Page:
Although Sharp J (at ) had observed that parties who are considering the possibility of settlement will wish to understand what law applies to the calculation of damages and they (like judges) need to know whether Rome II applies, Tomlinson J took the view (I would submit, correctly) that the Regulation is directed at the Member States and their courts (see ). This is not to deny that the Regulation’s provisions are not relevant in calculating the parameters of settlement, but merely to accept that the parameters of settlement must themselves be calculated by reference to a hypothetical future determination by a court or tribunal having jurisdiction over the matter. Settlement discussions, as other commercial negotiations, are conducted by reference to the putatively applicable law, and in cross-border transactions it must be accepted that the rights and obligations of the parties may fall to be determined at different times and by different courts or tribunals according to different legal rules.
On the view taken by Tomlinson J (according with the wording and legislative history of Articles 31-32) the likely date of any future judicial determination was a factor which those negotiating settlements in the EU before 11 January 2009 would need to take into account, alongside such other factors as the identity and geographical location (within or outside a Member State) of the court(s) or tribunal(s) before which the matter could be brought if their negotiations were not to bear fruit. That is not illogical or unjust (see Tomlinson J, at ). Nor does it involve giving retroactive effect to the Regulation’s provisions, which were published in the Official Journal on 31 July 2007. Nor, at the point of determination, does it result in any uncertainty as to the source of the rules of applicable law that the court must apply. Further, as Tomlinson J pointed out (at ), the opportunity for taking any tactical advantage of the separation of entry into force and application of the Regulation ended (if this interpretation is accepted) on 11 January 2009, following which any determination by a Member State court of the law applicable to a non-contractual obligation must carried out in accordance with the Regulation’s rules. From that date, the Regulation (at least according to its major objective) promotes a different kind of certainty (decisional harmony), in ensuring that Member State courts apply the same law in the determination of non-contractual obligations, even if the event giving rise to damage occurred between 20 August 2007 and 11 January 2009. The harmonisation of approach in this area across the Member States is, of course, the primary objective of the Rome II Regulation (see Recitals (6) and (15)) and this interpretation appears, therefore, teleologically superior, even if it leads to a short term problem (now expired) in terms of the foreseeability of court decisions (see Recital (16)).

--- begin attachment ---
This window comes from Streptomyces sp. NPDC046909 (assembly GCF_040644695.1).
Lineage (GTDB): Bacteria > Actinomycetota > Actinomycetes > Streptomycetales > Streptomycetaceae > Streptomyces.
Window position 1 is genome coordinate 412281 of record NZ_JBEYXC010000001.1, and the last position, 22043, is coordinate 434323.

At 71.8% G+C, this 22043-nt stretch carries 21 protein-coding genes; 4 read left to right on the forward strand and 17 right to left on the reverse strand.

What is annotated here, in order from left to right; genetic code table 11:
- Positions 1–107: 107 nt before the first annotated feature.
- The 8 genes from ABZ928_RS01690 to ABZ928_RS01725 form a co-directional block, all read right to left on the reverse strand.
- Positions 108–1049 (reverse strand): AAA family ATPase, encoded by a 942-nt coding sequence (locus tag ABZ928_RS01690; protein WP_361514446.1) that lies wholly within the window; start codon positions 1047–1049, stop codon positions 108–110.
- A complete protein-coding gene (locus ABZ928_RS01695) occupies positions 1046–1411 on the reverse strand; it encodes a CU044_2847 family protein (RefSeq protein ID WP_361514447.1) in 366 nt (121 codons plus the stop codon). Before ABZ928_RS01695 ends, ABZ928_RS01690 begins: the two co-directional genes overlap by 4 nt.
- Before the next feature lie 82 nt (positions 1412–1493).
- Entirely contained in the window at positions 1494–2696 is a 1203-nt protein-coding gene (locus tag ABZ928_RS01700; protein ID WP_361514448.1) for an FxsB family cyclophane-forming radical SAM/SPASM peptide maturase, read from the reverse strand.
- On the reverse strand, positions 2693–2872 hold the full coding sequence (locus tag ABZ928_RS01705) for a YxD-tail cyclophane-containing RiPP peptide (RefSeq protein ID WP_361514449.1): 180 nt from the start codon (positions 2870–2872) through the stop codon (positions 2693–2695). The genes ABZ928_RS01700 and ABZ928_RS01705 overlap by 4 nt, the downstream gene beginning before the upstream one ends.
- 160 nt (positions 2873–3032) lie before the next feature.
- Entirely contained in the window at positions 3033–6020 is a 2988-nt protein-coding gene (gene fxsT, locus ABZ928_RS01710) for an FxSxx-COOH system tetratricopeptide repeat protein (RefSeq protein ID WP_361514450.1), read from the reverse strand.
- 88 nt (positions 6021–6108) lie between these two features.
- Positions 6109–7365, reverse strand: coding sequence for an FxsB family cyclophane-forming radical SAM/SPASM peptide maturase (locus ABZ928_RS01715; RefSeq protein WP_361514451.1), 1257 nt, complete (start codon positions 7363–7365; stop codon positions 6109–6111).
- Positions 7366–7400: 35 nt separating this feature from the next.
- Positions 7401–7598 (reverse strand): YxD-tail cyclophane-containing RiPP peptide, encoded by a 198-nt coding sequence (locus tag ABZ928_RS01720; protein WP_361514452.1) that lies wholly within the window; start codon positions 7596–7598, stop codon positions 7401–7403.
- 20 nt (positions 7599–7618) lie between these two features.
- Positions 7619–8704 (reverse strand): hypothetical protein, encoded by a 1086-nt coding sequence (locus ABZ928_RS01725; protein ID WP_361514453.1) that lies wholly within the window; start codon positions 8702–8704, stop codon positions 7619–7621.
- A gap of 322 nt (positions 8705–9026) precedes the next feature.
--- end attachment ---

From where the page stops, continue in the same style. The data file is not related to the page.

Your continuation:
In any event, it may be questioned whether the form of “legal certainty” craved by Sharp J and other proponents of this solution is of any significant or lasting value. The very fact of a reference to the CJEU on this point (and the contrary view of Tomlinson J and many others) will leave those engaging in settlement discussions with respect to events occurring between 20 August 2007 and 11 January 2009 in doubt as to the source of the rules for determining the law applicable to the parties’ non-contractual obligations for years to come. By the time that we have a firm answer, the large majority of cases (particularly those involving traffic accidents) will likely have settled notwithstanding that doubt (unpredictability of outcome may even be seen as a driver of settlement). If the CJEU follows the view of Tomlinson J, as I would submit that it should, all those whose claims remain (and those whose claims remain undiscovered) will know where they stand, even if the events on which the claim is based occurred in the interregnum. As decisional harmony will (or ought to) have been improved, even in the latter class of cases, so too the incentive for one party to upset settlement discussions by rushing off to bring proceedings in a Member State court that it considers will apply a favourable law will (or ought to) have been diminished. We will all, according to the tin, be better off.
It is suggested that, what as first sight may appear an awkward or “arbitrary” (Tomlinson J, at ) combination of provisions in Articles 31 and 32, is in fact a combination of puritanism and pragmatism. The authors of the Regulation, in their unremitting quest to harmonise the rules of European private international law, were anxious that their new creation should be vivified at the earliest opportunity. That, however posed a problem in that the objectives of the Regulation might be put at risk if the creature’s handlers (Member State judges) were not trained as to how to use it, with the result that a period of education was built in. The modified prospective effect of the Regulation can be seen, therefore, as an attempt to resolve the conflict between the ideals of a single area of justice and the reality of twenty six different ones.
The significance of questions of temporal effect will, of course, fade over time as claims are resolved and new ones arise. In a few years, we may all be better off and wonder what the excitement was about, although Mr Homawoo, Mr Bacon and others in their position may question exactly what they have found themselves in the middle of.